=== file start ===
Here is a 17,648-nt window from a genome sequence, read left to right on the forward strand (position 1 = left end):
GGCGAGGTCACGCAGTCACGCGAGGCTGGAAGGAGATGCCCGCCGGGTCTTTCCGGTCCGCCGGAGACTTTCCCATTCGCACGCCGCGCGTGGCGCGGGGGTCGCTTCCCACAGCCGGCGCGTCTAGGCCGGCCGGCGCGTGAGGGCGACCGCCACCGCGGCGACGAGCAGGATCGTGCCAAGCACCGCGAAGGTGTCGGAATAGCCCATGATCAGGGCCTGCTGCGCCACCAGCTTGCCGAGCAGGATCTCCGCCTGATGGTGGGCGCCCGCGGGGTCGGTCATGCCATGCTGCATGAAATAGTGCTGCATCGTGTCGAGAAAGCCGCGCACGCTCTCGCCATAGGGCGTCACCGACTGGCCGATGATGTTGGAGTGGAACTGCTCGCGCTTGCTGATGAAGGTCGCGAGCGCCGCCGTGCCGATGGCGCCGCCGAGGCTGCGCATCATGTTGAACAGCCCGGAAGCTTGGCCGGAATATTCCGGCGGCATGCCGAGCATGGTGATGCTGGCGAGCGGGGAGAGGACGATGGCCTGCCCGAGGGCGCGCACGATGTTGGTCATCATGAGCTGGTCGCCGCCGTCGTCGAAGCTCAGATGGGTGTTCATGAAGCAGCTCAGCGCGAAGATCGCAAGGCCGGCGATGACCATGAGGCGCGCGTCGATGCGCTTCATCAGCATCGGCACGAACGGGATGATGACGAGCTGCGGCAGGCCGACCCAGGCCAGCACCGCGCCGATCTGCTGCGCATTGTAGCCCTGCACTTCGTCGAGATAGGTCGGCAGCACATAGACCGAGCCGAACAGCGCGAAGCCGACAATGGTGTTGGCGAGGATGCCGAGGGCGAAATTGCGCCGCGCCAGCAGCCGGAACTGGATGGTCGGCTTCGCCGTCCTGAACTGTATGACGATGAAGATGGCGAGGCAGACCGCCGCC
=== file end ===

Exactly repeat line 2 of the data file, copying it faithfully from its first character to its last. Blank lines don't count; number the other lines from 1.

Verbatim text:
GGCGAGGTCACGCAGTCACGCGAGGCTGGAAGGAGATGCCCGCCGGGTCTTTCCGGTCCGCCGGAGACTTTCCCATTCGCACGCCGCGCGTGGCGCGGGGGTCGCTTCCCACAGCCGGCGCGTCTAGGCCGGCCGGCGCGTGAGGGCGACCGCCACCGCGGCGACGAGCAGGATCGTGCCAAGCACCGCGAAGGTGTCGGAATAGCCCATGATCAGGGCCTGCTGCGCCACCAGCTTGCCGAGCAGGATCTCCGCCTGATGGTGGGCGCCCGCGGGGTCGGTCATGCCATGCTGCATGAAATAGTGCTGCATCGTGTCGAGAAAGCCGCGCACGCTCTCGCCATAGGGCGTCACCGACTGGCCGATGATGTTGGAGTGGAACTGCTCGCGCTTGCTGATGAAGGTCGCGAGCGCCGCCGTGCCGATGGCGCCGCCGAGGCTGCGCATCATGTTGAACAGCCCGGAAGCTTGGCCGGAATATTCCGGCGGCATGCCGAGCATGGTGATGCTGGCGAGCGGGGAGAGGACGATGGCCTGCCCGAGGGCGCGCACGATGTTGGTCATCATGAGCTGGTCGCCGCCGTCGTCGAAGCTCAGATGGGTGTTCATGAAGCAGCTCAGCGCGAAGATCGCAAGGCCGGCGATGACCATGAGGCGCGCGTCGATGCGCTTCATCAGCATCGGCACGAACGGGATGATGACGAGCTGCGGCAGGCCGACCCAGGCCAGCACCGCGCCGATCTGCTGCGCATTGTAGCCCTGCACTTCGTCGAGATAGGTCGGCAGCACATAGACCGAGCCGAACAGCGCGAAGCCGACAATGGTGTTGGCGAGGATGCCGAGGGCGAAATTGCGCCGCGCCAGCAGCCGGAACTGGATGGTCGGCTTCGCCGTCCTGAACTGTATGACGATGAAGATGGCGAGGCAGACCGCCGCC